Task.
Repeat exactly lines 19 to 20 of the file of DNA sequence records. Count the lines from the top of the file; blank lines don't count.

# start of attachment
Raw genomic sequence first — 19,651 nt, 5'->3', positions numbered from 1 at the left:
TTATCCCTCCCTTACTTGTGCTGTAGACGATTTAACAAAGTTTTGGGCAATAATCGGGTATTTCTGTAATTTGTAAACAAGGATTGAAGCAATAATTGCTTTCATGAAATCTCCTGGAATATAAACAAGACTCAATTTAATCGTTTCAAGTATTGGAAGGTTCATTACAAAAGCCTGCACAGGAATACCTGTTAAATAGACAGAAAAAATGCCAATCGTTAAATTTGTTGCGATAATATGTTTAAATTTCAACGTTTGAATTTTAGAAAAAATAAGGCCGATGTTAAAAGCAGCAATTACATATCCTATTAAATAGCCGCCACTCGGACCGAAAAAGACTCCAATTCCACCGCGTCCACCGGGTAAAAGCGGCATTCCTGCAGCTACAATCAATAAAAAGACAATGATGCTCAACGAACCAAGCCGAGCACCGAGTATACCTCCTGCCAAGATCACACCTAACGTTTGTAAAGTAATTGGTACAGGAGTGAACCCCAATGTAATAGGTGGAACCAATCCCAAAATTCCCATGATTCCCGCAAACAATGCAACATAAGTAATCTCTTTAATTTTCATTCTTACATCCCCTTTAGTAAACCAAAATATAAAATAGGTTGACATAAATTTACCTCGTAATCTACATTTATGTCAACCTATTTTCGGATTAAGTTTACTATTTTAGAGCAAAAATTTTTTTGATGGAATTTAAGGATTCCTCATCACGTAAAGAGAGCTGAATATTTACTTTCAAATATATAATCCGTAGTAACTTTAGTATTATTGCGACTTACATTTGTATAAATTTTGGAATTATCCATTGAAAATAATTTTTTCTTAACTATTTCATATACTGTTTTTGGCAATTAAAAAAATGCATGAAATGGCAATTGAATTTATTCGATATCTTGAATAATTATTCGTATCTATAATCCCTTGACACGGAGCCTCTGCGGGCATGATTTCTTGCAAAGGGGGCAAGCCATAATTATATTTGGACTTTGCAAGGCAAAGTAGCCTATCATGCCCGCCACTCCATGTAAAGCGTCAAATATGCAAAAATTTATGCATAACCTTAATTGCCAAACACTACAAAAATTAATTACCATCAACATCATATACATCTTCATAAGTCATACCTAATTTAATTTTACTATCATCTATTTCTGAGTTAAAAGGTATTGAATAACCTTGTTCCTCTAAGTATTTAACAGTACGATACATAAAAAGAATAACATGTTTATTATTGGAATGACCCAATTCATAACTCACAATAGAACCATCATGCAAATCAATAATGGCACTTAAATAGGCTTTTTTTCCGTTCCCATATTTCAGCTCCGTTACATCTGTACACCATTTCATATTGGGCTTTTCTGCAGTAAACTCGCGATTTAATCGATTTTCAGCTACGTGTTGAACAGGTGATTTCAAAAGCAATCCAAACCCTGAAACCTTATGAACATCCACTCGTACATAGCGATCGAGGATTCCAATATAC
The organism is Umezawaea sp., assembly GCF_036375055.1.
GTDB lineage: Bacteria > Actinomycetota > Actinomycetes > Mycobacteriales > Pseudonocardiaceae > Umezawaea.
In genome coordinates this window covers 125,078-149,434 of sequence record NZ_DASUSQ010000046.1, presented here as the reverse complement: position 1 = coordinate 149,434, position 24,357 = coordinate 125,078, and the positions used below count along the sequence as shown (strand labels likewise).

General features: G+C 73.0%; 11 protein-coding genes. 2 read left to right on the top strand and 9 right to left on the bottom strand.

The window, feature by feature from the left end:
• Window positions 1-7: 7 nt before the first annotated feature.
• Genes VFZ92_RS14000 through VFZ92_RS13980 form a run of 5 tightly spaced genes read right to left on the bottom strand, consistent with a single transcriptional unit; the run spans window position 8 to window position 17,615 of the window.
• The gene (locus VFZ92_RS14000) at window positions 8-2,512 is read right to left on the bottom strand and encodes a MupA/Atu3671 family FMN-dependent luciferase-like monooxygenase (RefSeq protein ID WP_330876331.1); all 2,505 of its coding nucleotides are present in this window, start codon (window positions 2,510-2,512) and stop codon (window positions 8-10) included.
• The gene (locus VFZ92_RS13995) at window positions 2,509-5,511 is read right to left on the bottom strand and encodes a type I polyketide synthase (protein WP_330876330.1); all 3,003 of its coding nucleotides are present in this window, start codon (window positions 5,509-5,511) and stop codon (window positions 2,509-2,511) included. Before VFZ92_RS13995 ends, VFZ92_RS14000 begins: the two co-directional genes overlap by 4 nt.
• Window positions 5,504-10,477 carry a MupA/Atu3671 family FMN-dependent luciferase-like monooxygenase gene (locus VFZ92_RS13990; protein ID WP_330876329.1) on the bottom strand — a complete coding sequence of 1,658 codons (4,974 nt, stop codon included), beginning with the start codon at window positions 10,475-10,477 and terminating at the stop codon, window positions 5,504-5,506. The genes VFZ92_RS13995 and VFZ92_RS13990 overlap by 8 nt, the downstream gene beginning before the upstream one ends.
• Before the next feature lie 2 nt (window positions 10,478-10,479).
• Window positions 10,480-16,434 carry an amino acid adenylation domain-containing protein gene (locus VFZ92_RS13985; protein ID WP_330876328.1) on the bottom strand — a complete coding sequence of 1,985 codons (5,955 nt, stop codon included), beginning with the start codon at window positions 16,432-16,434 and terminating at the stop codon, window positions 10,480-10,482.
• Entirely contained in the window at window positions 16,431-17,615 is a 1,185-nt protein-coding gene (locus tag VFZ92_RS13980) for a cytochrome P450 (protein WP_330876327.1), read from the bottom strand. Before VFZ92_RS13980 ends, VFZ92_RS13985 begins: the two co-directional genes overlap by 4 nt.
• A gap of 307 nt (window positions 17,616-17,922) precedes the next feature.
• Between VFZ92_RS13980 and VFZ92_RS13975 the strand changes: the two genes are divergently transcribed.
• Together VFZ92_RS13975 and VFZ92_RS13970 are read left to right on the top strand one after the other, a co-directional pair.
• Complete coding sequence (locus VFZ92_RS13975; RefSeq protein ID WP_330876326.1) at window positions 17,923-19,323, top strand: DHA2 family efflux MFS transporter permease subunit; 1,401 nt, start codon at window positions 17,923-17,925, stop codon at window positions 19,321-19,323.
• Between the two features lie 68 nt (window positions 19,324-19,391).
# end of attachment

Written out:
• Complete coding sequence (locus VFZ92_RS13975; RefSeq protein ID WP_330876326.1) at window positions 17,923-19,323, top strand: DHA2 family efflux MFS transporter permease subunit; 1,401 nt, start codon at window positions 17,923-17,925, stop codon at window positions 19,321-19,323.
• Between the two features lie 68 nt (window positions 19,324-19,391).